A bigger part of the Netherlands is located under sea level, which gives me the association of living in a submarine. But this does not imply that the Dutch are hiding from anything, quite on the contrary!
2013 is a critical year for Wolters Kluwer – critical in a positive sense; there will be many decision points all over the place where we as an organization can prove that we are ready for the next step. Decision points starting from economic implications from the financial crisis, the implementation of the new strategy life cycle announced by our CEO, via changes in the competitive landscape to finally substantial efforts in our local markets (e.g. Jurion or LOD2).
This year will not be a smooth year, but it will be a successful year when we will become a truly social Media company. As you can see, the “social” is not written in capital letters! I am not referring to a “Social Media” company, but to a social “Media company”. In order to be able to master the challenges ahead of us, we need to be even more proactive in socializing, networking, bundling our assets on a European, but also on a global level.
Last week I attended the Wolters Kluwer Global Platform Organization (GPO) user conference, a yearly event where we as an internal technology service organization meet face to face with our business partners, mostly product managers and technologists from Wolters Kluwer business units across the globe. It was again an inspiring event and the various speakers testified to how much and how fast the information industry has changed, how this unavoidably influences our customers’ expectations, and how we are addressing this. Read further >
In her keynote at last week’s I-Semantics conference in Graz (Austria), Lora Aroyo was talking about how vague central concepts like ‘object’ and ‘event’ can actually be modeled from a scientific point of view. She showed an introductory slide, in which an event in contrast to an object is mainly defined by its temporal dimension. An event has therefore a beginning and an end – and a lot of developments and changes in between. According to this definition, I immediately thought: Wow, I am an event as well!
“Actionable Content” as was explained in a recent post by Jack Lynch “means moving from a model where we structure content through meta tags and taxonomies to make it more ‘discoverable,’ to a model where we continue to structure for discoverability but also use Natural Language Processing, Text Analytics and domain expertise to make the content more ‘actionable’.” Read further >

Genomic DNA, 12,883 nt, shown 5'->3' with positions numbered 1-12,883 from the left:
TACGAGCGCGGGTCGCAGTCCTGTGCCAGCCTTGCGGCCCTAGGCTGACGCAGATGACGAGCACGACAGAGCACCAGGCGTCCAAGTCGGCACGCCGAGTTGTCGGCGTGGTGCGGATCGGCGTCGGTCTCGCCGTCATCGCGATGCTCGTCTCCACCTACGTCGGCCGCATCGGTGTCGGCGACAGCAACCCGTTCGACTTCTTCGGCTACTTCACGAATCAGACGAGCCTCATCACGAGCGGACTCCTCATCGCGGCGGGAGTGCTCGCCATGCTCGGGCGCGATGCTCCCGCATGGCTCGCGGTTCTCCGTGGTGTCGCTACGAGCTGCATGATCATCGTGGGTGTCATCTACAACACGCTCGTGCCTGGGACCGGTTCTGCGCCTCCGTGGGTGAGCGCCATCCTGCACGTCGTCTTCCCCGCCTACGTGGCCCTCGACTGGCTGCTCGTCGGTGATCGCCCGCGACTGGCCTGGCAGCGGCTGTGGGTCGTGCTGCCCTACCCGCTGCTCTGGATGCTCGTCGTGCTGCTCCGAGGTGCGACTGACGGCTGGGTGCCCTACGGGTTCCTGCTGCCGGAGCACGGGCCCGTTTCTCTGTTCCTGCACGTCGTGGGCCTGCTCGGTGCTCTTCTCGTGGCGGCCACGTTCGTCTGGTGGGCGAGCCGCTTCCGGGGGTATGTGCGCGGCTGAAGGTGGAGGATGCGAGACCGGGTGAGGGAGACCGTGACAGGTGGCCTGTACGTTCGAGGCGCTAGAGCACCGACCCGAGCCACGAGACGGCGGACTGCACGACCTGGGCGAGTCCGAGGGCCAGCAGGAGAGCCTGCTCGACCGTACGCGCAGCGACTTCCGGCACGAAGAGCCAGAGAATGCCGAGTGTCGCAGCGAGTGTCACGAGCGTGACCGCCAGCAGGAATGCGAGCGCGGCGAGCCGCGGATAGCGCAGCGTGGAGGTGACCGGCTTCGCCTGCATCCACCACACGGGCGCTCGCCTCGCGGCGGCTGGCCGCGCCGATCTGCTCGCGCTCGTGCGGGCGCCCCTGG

Sorting a result list by “relevancy” is the most broadly recognized attribute of a search engine. Relevancy is just a form of prediction, a probability of “usefulness” (that is also a fuzzy concept). It is the same as a librarian, who after an information request, would bring a selection of documents that “will probably be of interest for that expressed need.” But how does it work and how can it be improved? Read further >
Government agencies across the world are in charge of publishing legislation and regulations that have passed through some constitutionally defined legislative or regulatory process. Obviously today this is done in some digital format, which can be less (PDF) or more (RDF+XHTML) suitable for repurposing. Other contributors to this blog have written about Open Government Data, both from a US and a EU standpoint, so I will not elaborate on the topic as such. I did however want to reference it as an introduction to my blog post of today, which touches upon a different facet of legal and regulatory information “accessibility”. Read further >
As I pointed out in my first post and as I will also be talking about to attendees of Wolters Kluwer’s 2012 Technology Conference in my upcoming key note tomorrow, the next wave of technology innovation I see coming our way is something that I call “Intelligent Content EveryWare”. As we are moving towards an era of Ubiquitous Computing and continue to move along the data to information to intelligence continuum, great opportunities open up that allow us to add even more value to the work lives of the professionals we serve. Let’s look at two important developments that form the basis for “Intelligent Content EveryWare:” Intelligence and Actionable Content. Read further >
During this year’s Wolters Kluwer Technology Conference, we will present and discuss an important aspect of the change process the company as a whole is currently experiencing.
In addition to offering customers our content as textual information in any form and channel available, we more and more offer them knowledge as well. And the importance of this asset will be boosted in the coming years, due to new user requirements and new technologies coming from the market.
In one of his last posts, my dear colleague John Barker was giving his thoughts on hybrid content-software products. I’d like to add a new aspect to that story.
A couple of years ago, large IT companies offering infrastructure services for their customers, faced the challenge that the delivery of technology alone was no longer enough to make a customer happy. One technology was very similar to another and therefore the cost aspect became more and more prominent, which of course vendors did not like at all. So they were looking for new assets they could offer. The idea of additional services is obvious and so they approached companies like publishing houses saying: “Hey, look, we’ve got the technical access to the internal systems of our customers, let’s use this as an additional distribution channel for content products.” For many reasons, this simple approach did not work on a large scale.
But more recently, software companies approach publishing houses and information providers for different reasons.